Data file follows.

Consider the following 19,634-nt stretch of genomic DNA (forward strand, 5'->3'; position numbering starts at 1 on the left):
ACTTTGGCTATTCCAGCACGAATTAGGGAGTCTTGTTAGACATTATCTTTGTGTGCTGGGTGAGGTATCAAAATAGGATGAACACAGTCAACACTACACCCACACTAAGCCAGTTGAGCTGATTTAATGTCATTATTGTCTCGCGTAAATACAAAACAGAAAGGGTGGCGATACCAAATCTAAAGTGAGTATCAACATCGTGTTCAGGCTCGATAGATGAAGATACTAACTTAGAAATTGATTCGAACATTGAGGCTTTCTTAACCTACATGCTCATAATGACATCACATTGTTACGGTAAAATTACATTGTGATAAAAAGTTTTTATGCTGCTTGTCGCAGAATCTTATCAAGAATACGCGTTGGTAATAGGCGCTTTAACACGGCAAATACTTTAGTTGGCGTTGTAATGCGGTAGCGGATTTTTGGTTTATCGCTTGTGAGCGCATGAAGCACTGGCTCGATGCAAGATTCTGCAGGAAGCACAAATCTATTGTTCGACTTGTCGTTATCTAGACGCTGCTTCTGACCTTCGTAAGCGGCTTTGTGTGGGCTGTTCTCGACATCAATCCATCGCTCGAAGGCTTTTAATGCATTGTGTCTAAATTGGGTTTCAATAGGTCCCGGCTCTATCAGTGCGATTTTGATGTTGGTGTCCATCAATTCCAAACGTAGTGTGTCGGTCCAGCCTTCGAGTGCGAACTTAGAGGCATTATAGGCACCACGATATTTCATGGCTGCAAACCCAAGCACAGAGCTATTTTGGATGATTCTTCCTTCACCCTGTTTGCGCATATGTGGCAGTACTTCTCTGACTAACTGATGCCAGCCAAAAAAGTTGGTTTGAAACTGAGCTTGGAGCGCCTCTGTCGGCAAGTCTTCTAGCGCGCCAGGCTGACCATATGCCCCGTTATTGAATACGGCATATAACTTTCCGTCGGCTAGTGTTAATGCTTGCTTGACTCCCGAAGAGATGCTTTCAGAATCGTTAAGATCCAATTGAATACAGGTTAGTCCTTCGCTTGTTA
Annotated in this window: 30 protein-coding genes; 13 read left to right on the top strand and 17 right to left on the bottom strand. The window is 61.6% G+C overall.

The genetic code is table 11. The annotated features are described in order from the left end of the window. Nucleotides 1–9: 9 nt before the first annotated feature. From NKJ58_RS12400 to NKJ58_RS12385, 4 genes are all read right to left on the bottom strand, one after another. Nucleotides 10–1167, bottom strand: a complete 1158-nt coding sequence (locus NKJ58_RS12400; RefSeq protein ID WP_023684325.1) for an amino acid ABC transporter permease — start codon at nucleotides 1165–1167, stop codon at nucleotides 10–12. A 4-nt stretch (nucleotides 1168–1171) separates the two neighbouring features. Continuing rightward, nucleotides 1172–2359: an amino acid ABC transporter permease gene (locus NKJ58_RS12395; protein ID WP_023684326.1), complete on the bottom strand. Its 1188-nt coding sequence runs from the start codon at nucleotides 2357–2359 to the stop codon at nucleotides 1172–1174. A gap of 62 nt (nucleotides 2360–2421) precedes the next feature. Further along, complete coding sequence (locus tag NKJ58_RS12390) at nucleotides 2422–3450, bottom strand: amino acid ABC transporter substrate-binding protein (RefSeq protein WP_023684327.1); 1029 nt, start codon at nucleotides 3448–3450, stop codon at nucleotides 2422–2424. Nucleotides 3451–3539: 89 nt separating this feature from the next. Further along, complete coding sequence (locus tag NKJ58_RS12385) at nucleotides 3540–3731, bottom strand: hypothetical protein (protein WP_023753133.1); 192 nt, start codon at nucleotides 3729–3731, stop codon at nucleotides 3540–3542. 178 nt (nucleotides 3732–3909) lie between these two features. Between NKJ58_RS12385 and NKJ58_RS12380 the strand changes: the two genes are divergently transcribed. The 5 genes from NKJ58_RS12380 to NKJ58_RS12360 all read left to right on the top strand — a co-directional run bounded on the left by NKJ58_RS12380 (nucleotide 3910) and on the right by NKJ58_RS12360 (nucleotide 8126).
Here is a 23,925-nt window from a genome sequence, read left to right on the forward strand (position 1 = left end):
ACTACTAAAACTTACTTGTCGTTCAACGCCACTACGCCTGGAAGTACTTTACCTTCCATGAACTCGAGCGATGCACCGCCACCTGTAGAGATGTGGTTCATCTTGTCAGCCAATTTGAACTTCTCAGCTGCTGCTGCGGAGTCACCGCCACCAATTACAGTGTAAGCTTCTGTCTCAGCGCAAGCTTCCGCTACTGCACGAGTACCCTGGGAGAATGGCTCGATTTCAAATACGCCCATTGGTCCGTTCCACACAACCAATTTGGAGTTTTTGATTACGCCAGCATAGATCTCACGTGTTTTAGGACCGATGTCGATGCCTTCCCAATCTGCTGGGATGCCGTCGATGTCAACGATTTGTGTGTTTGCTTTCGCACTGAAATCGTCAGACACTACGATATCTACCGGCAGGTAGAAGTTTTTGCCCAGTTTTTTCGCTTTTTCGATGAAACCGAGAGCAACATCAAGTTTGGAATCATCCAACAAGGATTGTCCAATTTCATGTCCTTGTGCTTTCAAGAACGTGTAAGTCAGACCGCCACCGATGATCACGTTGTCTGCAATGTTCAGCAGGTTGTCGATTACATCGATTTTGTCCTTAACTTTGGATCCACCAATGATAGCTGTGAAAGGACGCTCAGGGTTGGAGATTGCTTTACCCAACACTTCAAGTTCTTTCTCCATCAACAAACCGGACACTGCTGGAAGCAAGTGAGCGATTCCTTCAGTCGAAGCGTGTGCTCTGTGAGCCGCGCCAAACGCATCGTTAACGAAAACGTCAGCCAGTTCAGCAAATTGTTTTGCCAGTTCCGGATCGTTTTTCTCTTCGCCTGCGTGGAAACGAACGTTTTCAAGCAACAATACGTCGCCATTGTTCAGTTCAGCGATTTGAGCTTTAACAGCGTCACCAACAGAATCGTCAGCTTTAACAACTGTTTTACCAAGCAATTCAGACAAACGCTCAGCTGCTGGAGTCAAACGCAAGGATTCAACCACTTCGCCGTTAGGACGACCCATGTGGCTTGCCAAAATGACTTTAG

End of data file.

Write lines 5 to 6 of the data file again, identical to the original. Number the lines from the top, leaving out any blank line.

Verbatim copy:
Here is a 23,925-nt window from a genome sequence, read left to right on the forward strand (position 1 = left end):
ACTACTAAAACTTACTTGTCGTTCAACGCCACTACGCCTGGAAGTACTTTACCTTCCATGAACTCGAGCGATGCACCGCCACCTGTAGAGATGTGGTTCATCTTGTCAGCCAATTTGAACTTCTCAGCTGCTGCTGCGGAGTCACCGCCACCAATTACAGTGTAAGCTTCTGTCTCAGCGCAAGCTTCCGCTACTGCACGAGTACCCTGGGAGAATGGCTCGATTTCAAATACGCCCATTGGTCCGTTCCACACAACCAATTTGGAGTTTTTGATTACGCCAGCATAGATCTCACGTGTTTTAGGACCGATGTCGATGCCTTCCCAATCTGCTGGGATGCCGTCGATGTCAACGATTTGTGTGTTTGCTTTCGCACTGAAATCGTCAGACACTACGATATCTACCGGCAGGTAGAAGTTTTTGCCCAGTTTTTTCGCTTTTTCGATGAAACCGAGAGCAACATCAAGTTTGGAATCATCCAACAAGGATTGTCCAATTTCATGTCCTTGTGCTTTCAAGAACGTGTAAGTCAGACCGCCACCGATGATCACGTTGTCTGCAATGTTCAGCAGGTTGTCGATTACATCGATTTTGTCCTTAACTTTGGATCCACCAATGATAGCTGTGAAAGGACGCTCAGGGTTGGAGATTGCTTTACCCAACACTTCAAGTTCTTTCTCCATCAACAAACCGGACACTGCTGGAAGCAAGTGAGCGATTCCTTCAGTCGAAGCGTGTGCTCTGTGAGCCGCGCCAAACGCATCGTTAACGAAAACGTCAGCCAGTTCAGCAAATTGTTTTGCCAGTTCCGGATCGTTTTTCTCTTCGCCTGCGTGGAAACGAACGTTTTCAAGCAACAATACGTCGCCATTGTTCAGTTCAGCGATTTGAGCTTTAACAGCGTCACCAACAGAATCGTCAGCTTTAACAACTGTTTTACCAAGCAATTCAGACAAACGCTCAGCTGCTGGAGTCAAACGCAAGGATTCAACCACTTCGCCGTTAGGACGACCCATGTGGCTTGCCAAAATGACTTTAG